This site documents tested, adaptable and reusable processes and outcomes so anyone can facilitate real and productive conversations about the future, even among people with widely different points of view.




Living scenarios

What do people think about the future?

Participation is encouraged and organised by visualising a future Australia through the lens of four ‘archetype’ scenarios:

Tokyo 3337Growth

Stories of this type are about continuation of the economic growth that has occurred in the developed world over the past 200 years. Other things might also grow including population, the size of urban or agricultural areas, and resources used.

The Japanese GardenRestraint

Future stories of this type involve exercising discipline to address aspects of the present that may lead to undesirable outcomes in the future. The focus of this discipline is, in most cases, sustainable use of natural resources.

pollution - Beth FultonCatastrophe

Futures of this type are about the loss of many aspects of society that we value. Catastrophe futures might emerge because good intentions don’t work out as planned or because of direct destruction of desirable aspects of society.


Futures of this type are about fundamental changes for the better (undesirable changes fall under “catastrophe”). Transformations might be big technological leaps, and/or major changes in attitudes, policies, and practices in relation to the environment, inequity, governance, or industries.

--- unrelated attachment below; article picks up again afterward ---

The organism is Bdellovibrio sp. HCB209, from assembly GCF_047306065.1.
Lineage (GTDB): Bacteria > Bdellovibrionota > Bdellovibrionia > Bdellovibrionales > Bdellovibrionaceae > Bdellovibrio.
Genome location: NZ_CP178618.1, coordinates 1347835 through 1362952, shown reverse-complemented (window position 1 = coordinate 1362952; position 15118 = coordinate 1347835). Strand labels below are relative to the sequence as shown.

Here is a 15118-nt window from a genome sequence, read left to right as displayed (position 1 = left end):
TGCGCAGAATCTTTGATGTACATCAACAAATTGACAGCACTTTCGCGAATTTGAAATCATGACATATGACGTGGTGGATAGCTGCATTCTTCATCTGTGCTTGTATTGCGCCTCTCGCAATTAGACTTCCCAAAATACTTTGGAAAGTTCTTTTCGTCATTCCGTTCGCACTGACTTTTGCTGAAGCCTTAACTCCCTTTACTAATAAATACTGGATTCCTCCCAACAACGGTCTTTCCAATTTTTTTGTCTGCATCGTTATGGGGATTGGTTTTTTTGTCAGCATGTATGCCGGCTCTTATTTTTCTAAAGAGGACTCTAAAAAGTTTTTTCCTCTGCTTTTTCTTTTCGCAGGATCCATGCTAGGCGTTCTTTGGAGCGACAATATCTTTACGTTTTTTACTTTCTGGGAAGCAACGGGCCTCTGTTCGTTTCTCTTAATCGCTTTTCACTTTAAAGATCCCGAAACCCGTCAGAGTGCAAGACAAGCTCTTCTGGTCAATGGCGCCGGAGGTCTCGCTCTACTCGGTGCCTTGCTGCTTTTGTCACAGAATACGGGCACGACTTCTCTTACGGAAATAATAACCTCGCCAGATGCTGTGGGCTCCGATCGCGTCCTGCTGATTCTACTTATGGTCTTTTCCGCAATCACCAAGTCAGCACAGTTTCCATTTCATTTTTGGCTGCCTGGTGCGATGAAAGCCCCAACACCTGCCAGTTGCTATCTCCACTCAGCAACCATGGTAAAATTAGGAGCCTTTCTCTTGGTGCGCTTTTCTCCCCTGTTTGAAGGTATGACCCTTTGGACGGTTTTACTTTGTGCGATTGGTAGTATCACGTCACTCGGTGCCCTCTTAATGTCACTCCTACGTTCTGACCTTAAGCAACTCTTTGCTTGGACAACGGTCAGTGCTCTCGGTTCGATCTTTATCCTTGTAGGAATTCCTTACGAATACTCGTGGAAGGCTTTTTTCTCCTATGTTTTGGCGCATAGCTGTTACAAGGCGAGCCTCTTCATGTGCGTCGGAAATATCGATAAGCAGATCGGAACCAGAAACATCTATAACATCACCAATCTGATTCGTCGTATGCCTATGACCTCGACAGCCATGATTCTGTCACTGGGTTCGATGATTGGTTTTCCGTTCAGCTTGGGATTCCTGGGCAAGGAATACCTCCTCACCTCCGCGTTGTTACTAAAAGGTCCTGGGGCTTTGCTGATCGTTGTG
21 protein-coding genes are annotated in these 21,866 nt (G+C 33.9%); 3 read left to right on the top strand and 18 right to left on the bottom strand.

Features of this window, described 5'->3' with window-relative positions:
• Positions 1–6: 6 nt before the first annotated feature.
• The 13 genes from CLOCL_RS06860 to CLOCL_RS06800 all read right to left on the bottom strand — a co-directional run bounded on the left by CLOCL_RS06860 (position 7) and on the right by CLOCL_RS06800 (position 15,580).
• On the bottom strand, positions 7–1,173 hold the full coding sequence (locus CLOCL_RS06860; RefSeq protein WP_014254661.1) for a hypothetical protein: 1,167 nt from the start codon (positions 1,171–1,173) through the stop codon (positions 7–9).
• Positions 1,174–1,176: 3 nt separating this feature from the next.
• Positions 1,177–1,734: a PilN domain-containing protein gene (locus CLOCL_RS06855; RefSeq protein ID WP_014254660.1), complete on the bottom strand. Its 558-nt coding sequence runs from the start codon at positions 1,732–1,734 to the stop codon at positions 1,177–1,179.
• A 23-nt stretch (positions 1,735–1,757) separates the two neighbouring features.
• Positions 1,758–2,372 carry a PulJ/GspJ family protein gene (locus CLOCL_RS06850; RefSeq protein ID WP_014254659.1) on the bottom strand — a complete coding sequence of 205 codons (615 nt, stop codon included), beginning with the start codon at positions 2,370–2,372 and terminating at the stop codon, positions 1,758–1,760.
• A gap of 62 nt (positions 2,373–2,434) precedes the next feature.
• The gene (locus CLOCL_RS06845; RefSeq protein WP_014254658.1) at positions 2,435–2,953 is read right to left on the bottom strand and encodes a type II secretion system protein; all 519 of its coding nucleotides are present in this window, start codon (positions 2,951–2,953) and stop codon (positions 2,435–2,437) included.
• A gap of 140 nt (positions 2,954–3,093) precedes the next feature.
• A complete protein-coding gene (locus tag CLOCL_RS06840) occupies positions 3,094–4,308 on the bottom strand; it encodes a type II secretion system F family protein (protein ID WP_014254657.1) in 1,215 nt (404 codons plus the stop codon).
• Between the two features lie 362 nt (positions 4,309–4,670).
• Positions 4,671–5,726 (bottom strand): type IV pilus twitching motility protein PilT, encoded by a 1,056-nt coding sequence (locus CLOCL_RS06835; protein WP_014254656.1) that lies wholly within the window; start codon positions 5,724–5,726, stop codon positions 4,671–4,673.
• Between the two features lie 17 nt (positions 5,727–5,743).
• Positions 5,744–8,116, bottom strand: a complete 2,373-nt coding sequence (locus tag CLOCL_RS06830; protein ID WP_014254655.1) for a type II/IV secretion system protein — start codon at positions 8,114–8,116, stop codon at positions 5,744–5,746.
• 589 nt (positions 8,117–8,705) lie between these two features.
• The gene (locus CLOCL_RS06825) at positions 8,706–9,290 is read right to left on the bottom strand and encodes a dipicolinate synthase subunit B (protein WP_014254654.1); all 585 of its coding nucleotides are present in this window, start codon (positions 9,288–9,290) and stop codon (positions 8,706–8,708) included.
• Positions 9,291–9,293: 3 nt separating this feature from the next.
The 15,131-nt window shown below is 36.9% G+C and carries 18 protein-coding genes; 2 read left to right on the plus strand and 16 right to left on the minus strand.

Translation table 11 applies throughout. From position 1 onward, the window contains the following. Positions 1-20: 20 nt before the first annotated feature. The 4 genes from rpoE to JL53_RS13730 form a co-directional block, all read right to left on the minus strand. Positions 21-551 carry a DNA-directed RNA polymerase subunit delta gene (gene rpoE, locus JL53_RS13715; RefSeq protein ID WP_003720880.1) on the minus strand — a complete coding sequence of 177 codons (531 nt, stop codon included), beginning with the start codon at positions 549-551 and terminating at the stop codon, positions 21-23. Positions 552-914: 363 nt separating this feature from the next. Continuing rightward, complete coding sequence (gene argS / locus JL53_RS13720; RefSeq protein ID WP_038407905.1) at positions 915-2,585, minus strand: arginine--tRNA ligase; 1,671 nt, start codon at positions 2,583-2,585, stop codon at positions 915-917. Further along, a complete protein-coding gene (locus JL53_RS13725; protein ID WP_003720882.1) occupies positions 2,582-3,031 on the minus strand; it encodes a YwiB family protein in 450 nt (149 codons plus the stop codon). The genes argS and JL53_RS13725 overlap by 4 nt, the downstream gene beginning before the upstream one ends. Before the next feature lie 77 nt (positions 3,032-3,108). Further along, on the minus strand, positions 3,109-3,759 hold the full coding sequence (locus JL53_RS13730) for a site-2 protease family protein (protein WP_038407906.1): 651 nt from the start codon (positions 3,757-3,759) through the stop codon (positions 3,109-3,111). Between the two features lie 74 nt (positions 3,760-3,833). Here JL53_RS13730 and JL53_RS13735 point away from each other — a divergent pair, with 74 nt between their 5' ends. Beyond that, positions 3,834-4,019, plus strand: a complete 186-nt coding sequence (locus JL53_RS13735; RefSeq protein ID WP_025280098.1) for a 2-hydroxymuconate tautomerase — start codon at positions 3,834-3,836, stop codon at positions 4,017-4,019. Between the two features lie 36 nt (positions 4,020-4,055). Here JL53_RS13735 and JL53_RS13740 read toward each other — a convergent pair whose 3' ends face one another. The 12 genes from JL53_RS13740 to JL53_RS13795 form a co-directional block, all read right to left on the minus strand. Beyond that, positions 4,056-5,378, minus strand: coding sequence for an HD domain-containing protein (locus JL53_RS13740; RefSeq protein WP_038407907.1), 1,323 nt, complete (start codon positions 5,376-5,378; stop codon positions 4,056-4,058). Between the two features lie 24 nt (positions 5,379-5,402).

View All Features

Putting it into practice

‘Foresight 2050’ was held in Adelaide over 3 days in October 2016 where 50 Australians from diverse backgrounds were invited to imagine scenarios that explored the range of possible challenges for Australians in the future. Foresight 2050 was guided by expert facilitators: José Ramos, Action Foresight and Victoria University (VIC), designer Bridgette Engeler of Swinburne… Read More

Continue Reading

To compliment the Adelaide Foresight 2050 experience and show case local talent, visual artists Thom Buchanan, Christian Lock and Greg Donovan, working with a small team of UniSA students, created a street mural to reflect the workshop discussions. The structured conversations were interpreted and recorded in the works and participants were provided with visual updates… Read More

Continue Reading

Post Dining co-producers Hannah Rohrlach and Stephanie Daughtry delighted our senses with their food experiences themed to the four archetypes under discussion at Adelaide Foresight 2050. Over two days Hannah and Stephanie provided more than mere refreshment. Their offerings both stimulated and complimented each scenario discussion, making for a memorable and enjoyable experience. Growth Afternoon… Read More

Continue Reading

Read more about our event during the 2016 Open State Festival